One last key item is needed: the face mask. Every Hunter has one. There are dozens of cool styles in the game, but you can certainly create your own, like I did. The one thing I knew I wanted to do was make sure that my kiddo could see out of it. Nothing more miserable than spending most of your Halloween night, or time at a con, just trying not to walk into things. Oh, and breathing with ease was pretty important, too.
After digging through some boxes in the attic, I found an old ski mask to use as a base. Perfect. It covered his eyes, but not in a way that would make him uncomfortable. Then I took a trip to Home Depot and bought a paint fumes mask and a bunch of Superglue. (FYI, Superglue dries really fast. So don’t, uhh, get it on your fingers and then grab the tube again. Learn from my mistakes, friend.) I covered the mask’s clear plastic with paper, then spray painted the logos on the headband and the fumes mask with the matte black paint. Because of the material I was painting, it took two coats.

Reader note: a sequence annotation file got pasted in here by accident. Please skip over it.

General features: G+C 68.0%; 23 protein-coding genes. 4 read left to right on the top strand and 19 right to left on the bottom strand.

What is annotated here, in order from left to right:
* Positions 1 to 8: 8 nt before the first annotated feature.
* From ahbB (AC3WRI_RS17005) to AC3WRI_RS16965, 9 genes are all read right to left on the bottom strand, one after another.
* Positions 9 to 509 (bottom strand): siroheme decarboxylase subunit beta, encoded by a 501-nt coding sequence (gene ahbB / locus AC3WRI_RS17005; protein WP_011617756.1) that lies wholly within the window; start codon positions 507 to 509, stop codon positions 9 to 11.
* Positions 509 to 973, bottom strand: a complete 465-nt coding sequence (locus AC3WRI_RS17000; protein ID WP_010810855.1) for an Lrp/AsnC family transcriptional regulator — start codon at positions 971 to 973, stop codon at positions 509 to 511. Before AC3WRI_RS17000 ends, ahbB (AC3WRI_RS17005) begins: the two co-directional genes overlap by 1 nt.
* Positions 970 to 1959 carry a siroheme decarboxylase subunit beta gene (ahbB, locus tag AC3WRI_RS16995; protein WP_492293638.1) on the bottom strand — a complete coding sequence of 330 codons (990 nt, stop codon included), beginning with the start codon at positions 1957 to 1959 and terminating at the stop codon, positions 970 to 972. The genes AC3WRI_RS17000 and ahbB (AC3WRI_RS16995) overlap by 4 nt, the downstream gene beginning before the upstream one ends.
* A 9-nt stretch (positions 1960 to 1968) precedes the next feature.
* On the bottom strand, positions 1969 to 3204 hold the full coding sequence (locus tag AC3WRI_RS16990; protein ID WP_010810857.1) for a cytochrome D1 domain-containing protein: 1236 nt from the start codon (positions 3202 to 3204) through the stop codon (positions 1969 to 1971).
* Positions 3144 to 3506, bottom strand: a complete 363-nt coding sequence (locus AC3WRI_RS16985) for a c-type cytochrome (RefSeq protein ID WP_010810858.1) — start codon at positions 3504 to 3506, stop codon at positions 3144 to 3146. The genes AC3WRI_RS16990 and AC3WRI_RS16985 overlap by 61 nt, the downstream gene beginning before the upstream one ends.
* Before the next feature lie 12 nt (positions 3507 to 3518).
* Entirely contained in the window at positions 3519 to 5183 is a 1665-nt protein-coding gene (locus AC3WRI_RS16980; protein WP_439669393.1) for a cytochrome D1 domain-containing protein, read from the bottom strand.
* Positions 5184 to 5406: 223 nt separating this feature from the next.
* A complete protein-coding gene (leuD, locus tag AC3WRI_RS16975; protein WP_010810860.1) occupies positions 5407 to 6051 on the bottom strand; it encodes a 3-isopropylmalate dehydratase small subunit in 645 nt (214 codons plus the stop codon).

Using leftover cardboard from the toy gun and knife packaging, I fashioned pieces to glue onto the mask to make it look more like a Hunter’s mask. You can get creative here, since there are so many variations in the game. Once I put together what I wanted, I brought those out to the garage and spray painted them as well. Let me add here, you should be wearing your own fumes mask while doing any painting and always in a well ventilated area.
After the mask components dried, I Superglued them together. First, I glued the fumes mask to the ski goggles and let that set. Then I added the other pieces, one by one, since you have to patiently hold them in place with a firm grip until the glue dries. All in all, I was pretty pleased with how it came out.
This costume was a lot of work, but worth it. It’s already a big hit with my kid. (Although he’s cranky I won’t let him run around the neighborhood and play in it. Are you kidding me?) It took quite a bit of planning to pull together all the pieces, but it was definitely doable. And it was a great lesson for me, to be honest. It makes me realize that while creating particular cosplay costumes might be difficult, it really pushes me to be more creative. I enjoy that.
I can’t wait to see what the kids pick next year…3 comments